As a side note (in support of another suggestion), the IRS takes the position that the 30-day period for taxpayers to submit CDP hearing requests starts to run from the date that the first (lien or levy) notice is sent by the IRS to the taxpayer. So if the IRS sends out a subsequent notice that tells the taxpayer that they have 30-days to request a CDP hearing, the IRS will not honor the second letter-assuming that the letter does not benefit the IRS.
Here is a common fact pattern: the IRS sends a first (lien or levy) notice letter to taxpayer in year one and the IRS sends a second notice letter to the taxpayer in year five. The taxpayer has a copy of the first notice letter, but he or she would not be able to successfully argue that the second letter (and any collection action based on the second letter) is invalid because the IRS had already sent a first notice letter – but why not, if the IRS refuse to honor their second letter when it is convenient for the IRS to do so?
I would suggest that the IRS implement a policy whereby it stands by what it says in its letters in these cases, so that taxpayers are entitled to CDP hearings as set out in second or later letters from the IRS – regardless of whether the IRS letter is not convenient for the IRS (maybe Congress should add something to this effect to the Code as well).
An even better approach would be for Congress to amend the law to specify that the IRS cannot undertake collection activity unless it sends the taxpayer a new notice letter (i.e., that a letter sent five or nine years prior will not do the trick), perhaps the law could provide that the letter has to go out 30-days prior to renewed collection activity”¦.
- The “equivalency hearing” provides taxpayers with the ability to get in front of the Appeals Office in cases where the taxpayer missed the 30-day period for filing a CDP hearing request.Taxpayers cannot appeal equivalency hearing results (as the IRS is always quick to point out) and IRS collection activity is not suspended by requesting such a hearing.
The IRS does not have to grant taxpayers equivalency hearings. In fact, the New Form 12153 specifies that the IRS will ONLY grant taxpayers equivalency hearings if the hearing is requested within one year of the first collection action (This is a new policy that I have found no reference to in anything other than the new Form 12153. Does anyone know how or who was responsible for this? Assuming that there is no authority for this, does this mean that a clerk who designs a IRS form has the power to set IRS policy? Maybe I don’t want to know the answer to the last question.).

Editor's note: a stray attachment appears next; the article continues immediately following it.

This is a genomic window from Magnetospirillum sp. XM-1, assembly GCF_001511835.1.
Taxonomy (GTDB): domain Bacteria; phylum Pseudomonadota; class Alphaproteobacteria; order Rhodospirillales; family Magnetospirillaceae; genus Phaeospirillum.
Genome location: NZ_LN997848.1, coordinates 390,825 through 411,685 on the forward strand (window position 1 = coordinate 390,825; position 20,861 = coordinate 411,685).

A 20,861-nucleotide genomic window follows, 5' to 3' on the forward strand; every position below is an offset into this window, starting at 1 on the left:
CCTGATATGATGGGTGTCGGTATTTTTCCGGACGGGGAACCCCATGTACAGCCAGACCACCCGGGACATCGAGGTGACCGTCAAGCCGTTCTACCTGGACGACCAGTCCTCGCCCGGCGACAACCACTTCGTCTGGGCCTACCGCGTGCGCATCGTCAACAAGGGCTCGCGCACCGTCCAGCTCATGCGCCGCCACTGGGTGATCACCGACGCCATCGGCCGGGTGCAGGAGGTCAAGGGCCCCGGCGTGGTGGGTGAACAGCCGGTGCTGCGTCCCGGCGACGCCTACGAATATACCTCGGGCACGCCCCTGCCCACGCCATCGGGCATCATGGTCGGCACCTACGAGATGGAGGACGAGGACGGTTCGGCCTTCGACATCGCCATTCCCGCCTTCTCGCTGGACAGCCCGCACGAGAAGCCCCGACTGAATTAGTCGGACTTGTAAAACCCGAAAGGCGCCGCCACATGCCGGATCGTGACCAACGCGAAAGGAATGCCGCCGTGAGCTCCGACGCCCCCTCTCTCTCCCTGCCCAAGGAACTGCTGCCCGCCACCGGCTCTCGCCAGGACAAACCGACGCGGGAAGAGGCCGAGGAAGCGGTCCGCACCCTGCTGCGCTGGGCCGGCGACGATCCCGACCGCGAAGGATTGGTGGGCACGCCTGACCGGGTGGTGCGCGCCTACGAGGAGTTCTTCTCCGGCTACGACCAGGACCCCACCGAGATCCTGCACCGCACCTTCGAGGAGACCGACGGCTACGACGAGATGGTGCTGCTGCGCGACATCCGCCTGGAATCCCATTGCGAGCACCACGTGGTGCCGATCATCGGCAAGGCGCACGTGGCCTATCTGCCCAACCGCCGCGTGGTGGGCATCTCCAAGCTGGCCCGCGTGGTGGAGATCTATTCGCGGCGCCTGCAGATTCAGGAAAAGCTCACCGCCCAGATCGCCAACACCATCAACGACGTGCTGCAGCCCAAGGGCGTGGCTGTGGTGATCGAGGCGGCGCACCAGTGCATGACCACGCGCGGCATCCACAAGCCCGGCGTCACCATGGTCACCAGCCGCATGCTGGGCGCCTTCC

IRS employees do not give taxpayers fair consideration in equivalency hearings. In fact, in many cases the IRS uses the equivalency hearing for the sole purpose of gathering additional ammunition to use against the taxpayer. This is unfortunate because all taxpayers who come forward to resolve their tax liabilities should be afforded due consideration.
I would suggest that the IRS implement a policy granting taxpayers CDP hearings, even though it is not required by Congress to do so (technically, such a hearing would not be appealable to court, but the IRS could at least suspend collections activities). I know that this is asking the IRS go to beyond the mere minimum that is required (which it basically never does), but it is the right thing to do.
There are two more suggestions for improvement. Perhaps I will suggest a few more changes in future blog postings.
A fellow tax attorney asked me to provide some specific changes that I would make if I found myself in the position of being able to make administrative changes to the IRS. Given two to three seconds to think about it, I was able to come up with around forty such changes.
The other tax attorney apparently wasn’t expecting or didn’t have time for a long and detailed answer (or perhaps he lost interest in the topic), so I thought that I would just list a few of the changes in a blog post (maybe the other tax attorney can read it at his convenience in the future).
Here are a few administrative changes that I think the Treasury Department and IRS should implement:
- The Treasury Inspector General for Tax Administration (TIGTA) currently audits and investigates the IRS to “promote economy, efficiency and integrity in the administration of the internal revenue laws.” Published TIGTA audit reports can provide very useful information about various IRS functions that it examines. However, the TIGTA’s audit function is limited in that it almost always investigates the IRS by reviewing past transactions by examining IRS records.I would suggest that TIGTA develop and actively promote a “mystery shopper” program where TIGTA employees pose as taxpayers who attempt to resolve various IRS tax troubles by contacting and working with the IRS.
This would allow the TIGTA to investigate and report on how the IRS really functions, it would help the IRS weed out “unprofessional” employees, and it might even “encourage” IRS employees to (1) provide high quality service and (2) adhere to IRS policies and our tax laws. As an added benefit, Taxpayers would be able to read TIGTA audit reports to get a real sense of how our IRS employees conduct themselves (be it good or bad news).
In the alternative, I would suggest that the IRS Office of Professional Responsibility take on this role. Similarly, and as a separate suggestion, as I have said before, I think that the IRS Office of Professional Responsibility should promulgate and enforce Circular 230-like ethical rules for IRS employees. Government employees should be held to a high standard, not no standard.
- The IRS has recently taken some small steps to provide tax practitioners with online access to IRS records. I would aggressively expand online tools for tax practitioners (and for taxpayers).For example, all taxpayers must verify their financial information as part of the IRS collection process prior to being able to work with the IRS collection and/or IRS appeals function(s). In most cases, this process consists of the taxpayer or tax practitioner calling the IRS collection and/or appeals function, placing the telephone call with the IRS employee on hold, and submitting a Form 433 (along with the supporting financial records) via facsimile to the IRS employee.